A Brief Introduction to Medical Device Biocompatibility

Biocompatibility of medical devices is a complex and evolving subject. Here's what you need to know.


The phrase “First, do no harm” embodies the idea—with threads scattered back through the history of medicine—that when it comes to patient care, safety comes first. It is in defense of this idea that governments have founded regulatory bodies to protect public health in medical matters. Protecting patient safety by ensuring that new medical devices do no harm is also a calling applicable to manufacturers.

Unintended harm inflicted by a medical device can originate from a variety of routes. Consider an implant immediately after implantation: If it is not clean and sterile, it can cause a life-threatening fever or infection. On a longer time scale, there are a variety of adverse effects that can happen, ranging from irritation of local tissues to cancer possibly arising from material issues. Demonstration of biocompatibility is meant to screen for possible adverse reactions a patient may have to medical devices and therefore ensure that first, the device does no harm.

Biocompatibility of medical devices is a complex and evolving subject, the backbone of which is an international standard (actually a suite of documents), ISO 10993. The first chapter, ISO 10993-1, provides an overview of biocompatibility and the suggested approach for risk mitigation from the perspective of materials and processing. The remaining chapters dive deep into topics touching on risk mitigation, from sample preparation to animal studies and how to perform a toxicological risk assessment. FDA generally recognizes ISO 10993 for medical devices submitted for market clearance, and the agency recently released a guidance document on how it recommends ISO 10993 be applied.

Both ISO 10993-1 and FDA’s guidance on its application been updated within the last two years. These updates strongly emphasize using a risk-based approach to biocompatibility, which is in some ways an ideological shift from approaches in the past where biocompatibility could be demonstrated by simply executing a checklist of tests. Now, manufacturers must first understand their device materials and the way they could interact with the body, so that potential risks are identified. Tests to address those risks must be justified when they are selected. Understanding device materials and their potential risks can be challenging, as the formulation of materials may be unknown or proprietary, and identifying potential risks can require specialized knowledge. FDA recommends a process for demonstrating biocompatibility that includes getting and incorporating FDA reviewer feedback.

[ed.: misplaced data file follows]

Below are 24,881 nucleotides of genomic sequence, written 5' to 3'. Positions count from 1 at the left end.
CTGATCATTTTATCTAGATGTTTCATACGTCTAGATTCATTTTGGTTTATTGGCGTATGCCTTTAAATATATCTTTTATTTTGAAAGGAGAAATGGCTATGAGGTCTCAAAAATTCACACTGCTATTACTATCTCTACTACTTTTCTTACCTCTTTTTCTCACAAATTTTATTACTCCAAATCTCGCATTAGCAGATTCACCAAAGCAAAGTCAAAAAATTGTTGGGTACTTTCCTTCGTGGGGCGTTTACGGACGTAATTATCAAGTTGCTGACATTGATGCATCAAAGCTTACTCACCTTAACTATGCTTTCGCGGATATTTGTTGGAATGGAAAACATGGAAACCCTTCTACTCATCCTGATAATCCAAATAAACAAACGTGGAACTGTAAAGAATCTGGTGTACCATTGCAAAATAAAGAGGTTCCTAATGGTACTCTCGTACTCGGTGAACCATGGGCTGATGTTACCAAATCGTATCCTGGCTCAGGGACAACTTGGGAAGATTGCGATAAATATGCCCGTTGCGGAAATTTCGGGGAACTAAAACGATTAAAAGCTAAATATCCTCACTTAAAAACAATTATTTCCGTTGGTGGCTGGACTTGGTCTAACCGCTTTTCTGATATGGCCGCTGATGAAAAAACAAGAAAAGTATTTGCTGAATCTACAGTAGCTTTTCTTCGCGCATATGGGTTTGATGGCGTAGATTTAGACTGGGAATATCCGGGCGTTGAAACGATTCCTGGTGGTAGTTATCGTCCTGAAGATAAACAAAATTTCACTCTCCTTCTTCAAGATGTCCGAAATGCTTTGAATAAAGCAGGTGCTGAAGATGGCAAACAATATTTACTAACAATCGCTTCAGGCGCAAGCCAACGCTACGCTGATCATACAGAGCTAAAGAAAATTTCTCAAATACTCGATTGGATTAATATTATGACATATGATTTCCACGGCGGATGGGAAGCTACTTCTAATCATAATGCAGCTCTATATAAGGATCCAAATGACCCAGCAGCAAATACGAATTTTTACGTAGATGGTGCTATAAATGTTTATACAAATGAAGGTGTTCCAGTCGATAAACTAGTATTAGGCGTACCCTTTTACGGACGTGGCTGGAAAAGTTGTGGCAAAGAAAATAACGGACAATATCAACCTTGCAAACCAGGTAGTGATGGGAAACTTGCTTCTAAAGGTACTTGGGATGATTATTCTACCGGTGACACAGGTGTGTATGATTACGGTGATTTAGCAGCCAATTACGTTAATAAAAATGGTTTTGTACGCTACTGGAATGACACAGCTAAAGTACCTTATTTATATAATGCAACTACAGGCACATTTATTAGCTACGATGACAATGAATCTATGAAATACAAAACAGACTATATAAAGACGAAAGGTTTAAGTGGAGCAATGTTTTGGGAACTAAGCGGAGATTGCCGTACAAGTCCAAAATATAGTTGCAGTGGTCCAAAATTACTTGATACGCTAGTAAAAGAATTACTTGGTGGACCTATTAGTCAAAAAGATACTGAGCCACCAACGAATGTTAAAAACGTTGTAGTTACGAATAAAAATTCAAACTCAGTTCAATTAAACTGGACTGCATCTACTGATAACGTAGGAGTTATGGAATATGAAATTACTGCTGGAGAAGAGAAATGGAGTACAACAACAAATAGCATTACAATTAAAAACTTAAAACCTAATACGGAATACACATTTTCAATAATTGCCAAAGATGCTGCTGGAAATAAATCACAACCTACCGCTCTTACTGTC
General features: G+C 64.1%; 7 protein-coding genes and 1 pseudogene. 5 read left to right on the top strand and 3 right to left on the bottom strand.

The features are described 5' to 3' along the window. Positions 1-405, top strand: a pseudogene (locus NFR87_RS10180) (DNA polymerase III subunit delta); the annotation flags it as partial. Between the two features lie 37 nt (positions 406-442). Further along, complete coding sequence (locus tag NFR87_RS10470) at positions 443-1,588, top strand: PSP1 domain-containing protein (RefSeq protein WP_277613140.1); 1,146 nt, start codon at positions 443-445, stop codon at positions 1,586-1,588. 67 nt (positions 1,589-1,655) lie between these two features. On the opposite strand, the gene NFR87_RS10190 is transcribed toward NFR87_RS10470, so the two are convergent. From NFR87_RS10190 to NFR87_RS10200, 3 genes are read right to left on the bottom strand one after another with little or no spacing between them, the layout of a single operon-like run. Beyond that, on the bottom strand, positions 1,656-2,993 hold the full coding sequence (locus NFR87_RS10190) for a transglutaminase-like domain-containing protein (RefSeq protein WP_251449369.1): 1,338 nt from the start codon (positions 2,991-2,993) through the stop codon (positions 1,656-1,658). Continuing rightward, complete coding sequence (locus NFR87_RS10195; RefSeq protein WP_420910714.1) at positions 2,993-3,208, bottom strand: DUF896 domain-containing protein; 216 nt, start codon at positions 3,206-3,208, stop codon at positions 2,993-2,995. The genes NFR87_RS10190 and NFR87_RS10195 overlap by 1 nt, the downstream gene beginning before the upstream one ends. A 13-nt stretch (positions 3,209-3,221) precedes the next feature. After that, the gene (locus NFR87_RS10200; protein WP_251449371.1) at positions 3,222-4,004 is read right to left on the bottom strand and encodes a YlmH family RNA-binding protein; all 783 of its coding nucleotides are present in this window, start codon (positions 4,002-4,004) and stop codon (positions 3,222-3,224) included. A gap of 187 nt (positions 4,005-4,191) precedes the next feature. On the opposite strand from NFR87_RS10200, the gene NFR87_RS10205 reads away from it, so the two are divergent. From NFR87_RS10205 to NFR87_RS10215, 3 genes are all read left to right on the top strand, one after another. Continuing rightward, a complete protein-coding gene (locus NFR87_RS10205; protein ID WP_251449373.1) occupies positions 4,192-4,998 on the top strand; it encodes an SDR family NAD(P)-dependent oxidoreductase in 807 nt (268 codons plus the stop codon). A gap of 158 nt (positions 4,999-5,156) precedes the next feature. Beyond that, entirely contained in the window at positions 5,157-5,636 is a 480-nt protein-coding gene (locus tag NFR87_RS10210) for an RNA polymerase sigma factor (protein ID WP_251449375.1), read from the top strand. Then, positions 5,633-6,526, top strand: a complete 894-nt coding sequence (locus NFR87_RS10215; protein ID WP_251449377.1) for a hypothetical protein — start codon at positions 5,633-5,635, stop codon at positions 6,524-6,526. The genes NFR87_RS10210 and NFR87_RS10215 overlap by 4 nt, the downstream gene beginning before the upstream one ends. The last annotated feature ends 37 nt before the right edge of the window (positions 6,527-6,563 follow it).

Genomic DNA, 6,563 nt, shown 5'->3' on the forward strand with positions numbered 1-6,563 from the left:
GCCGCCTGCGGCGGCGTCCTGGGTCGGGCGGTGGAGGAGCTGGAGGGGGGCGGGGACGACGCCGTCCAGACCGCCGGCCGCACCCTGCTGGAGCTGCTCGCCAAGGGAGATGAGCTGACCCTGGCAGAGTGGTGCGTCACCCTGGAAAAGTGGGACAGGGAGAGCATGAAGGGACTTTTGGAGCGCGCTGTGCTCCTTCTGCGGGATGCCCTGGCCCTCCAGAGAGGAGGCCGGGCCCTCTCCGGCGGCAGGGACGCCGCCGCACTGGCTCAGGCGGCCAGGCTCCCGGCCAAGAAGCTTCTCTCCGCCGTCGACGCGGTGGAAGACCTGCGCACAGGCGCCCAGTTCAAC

Demonstrating biocompatibility should proceed in three steps:

  • First, a Biological Evaluation Plan (BEP) is created to review device materials, identify potential risks, and suggest possible evaluations and testing to address the risks identified based on the nature of patient contact of the device. This serves as an initial risk assessment outlined in ISO 10993-1 and provides good internal documentation of the approach used to address biocompatibility. This plan can be shared with FDA during a free pre-submission discussion.